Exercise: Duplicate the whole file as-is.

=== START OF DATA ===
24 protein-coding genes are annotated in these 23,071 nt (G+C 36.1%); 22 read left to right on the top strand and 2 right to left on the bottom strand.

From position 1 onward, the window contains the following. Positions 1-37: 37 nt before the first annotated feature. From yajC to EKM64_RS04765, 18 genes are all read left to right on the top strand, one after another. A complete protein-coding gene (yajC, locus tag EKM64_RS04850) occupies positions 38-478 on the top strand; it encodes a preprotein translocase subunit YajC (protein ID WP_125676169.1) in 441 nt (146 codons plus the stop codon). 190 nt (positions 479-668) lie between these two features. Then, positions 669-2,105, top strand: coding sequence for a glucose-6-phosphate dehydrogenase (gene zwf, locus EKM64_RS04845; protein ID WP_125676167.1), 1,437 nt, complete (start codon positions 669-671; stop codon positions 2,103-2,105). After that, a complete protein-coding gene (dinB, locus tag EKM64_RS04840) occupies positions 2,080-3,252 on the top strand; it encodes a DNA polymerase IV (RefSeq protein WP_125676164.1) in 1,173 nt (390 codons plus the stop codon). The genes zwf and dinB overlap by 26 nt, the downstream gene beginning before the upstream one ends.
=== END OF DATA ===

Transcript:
24 protein-coding genes are annotated in these 23,071 nt (G+C 36.1%); 22 read left to right on the top strand and 2 right to left on the bottom strand.

From position 1 onward, the window contains the following. Positions 1-37: 37 nt before the first annotated feature. From yajC to EKM64_RS04765, 18 genes are all read left to right on the top strand, one after another. A complete protein-coding gene (yajC, locus tag EKM64_RS04850) occupies positions 38-478 on the top strand; it encodes a preprotein translocase subunit YajC (protein ID WP_125676169.1) in 441 nt (146 codons plus the stop codon). 190 nt (positions 479-668) lie between these two features. Then, positions 669-2,105, top strand: coding sequence for a glucose-6-phosphate dehydrogenase (gene zwf, locus EKM64_RS04845; protein ID WP_125676167.1), 1,437 nt, complete (start codon positions 669-671; stop codon positions 2,103-2,105). After that, a complete protein-coding gene (dinB, locus tag EKM64_RS04840) occupies positions 2,080-3,252 on the top strand; it encodes a DNA polymerase IV (RefSeq protein WP_125676164.1) in 1,173 nt (390 codons plus the stop codon). The genes zwf and dinB overlap by 26 nt, the downstream gene beginning before the upstream one ends.